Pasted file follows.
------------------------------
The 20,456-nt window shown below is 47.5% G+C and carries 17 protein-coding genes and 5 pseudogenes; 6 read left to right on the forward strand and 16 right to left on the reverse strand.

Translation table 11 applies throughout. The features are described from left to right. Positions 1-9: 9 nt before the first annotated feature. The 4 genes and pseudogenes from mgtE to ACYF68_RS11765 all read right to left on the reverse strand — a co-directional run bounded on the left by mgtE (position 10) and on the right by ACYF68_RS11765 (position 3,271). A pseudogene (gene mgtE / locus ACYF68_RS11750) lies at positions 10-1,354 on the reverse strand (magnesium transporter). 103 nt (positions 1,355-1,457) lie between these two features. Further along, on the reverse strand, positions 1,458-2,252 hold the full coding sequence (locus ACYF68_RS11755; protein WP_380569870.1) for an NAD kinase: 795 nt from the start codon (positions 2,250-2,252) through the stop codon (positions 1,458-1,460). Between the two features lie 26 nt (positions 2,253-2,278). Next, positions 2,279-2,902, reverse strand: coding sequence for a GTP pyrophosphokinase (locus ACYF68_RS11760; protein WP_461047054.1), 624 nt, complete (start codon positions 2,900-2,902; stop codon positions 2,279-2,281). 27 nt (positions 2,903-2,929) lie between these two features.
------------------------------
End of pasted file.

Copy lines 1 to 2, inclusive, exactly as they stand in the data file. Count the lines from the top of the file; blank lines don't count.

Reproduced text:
The 20,456-nt window shown below is 47.5% G+C and carries 17 protein-coding genes and 5 pseudogenes; 6 read left to right on the forward strand and 16 right to left on the reverse strand.

Translation table 11 applies throughout. The features are described from left to right. Positions 1-9: 9 nt before the first annotated feature. The 4 genes and pseudogenes from mgtE to ACYF68_RS11765 all read right to left on the reverse strand — a co-directional run bounded on the left by mgtE (position 10) and on the right by ACYF68_RS11765 (position 3,271). A pseudogene (gene mgtE / locus ACYF68_RS11750) lies at positions 10-1,354 on the reverse strand (magnesium transporter). 103 nt (positions 1,355-1,457) lie between these two features. Further along, on the reverse strand, positions 1,458-2,252 hold the full coding sequence (locus ACYF68_RS11755; protein WP_380569870.1) for an NAD kinase: 795 nt from the start codon (positions 2,250-2,252) through the stop codon (positions 1,458-1,460). Between the two features lie 26 nt (positions 2,253-2,278). Next, positions 2,279-2,902, reverse strand: coding sequence for a GTP pyrophosphokinase (locus ACYF68_RS11760; protein WP_461047054.1), 624 nt, complete (start codon positions 2,900-2,902; stop codon positions 2,279-2,281). 27 nt (positions 2,903-2,929) lie between these two features.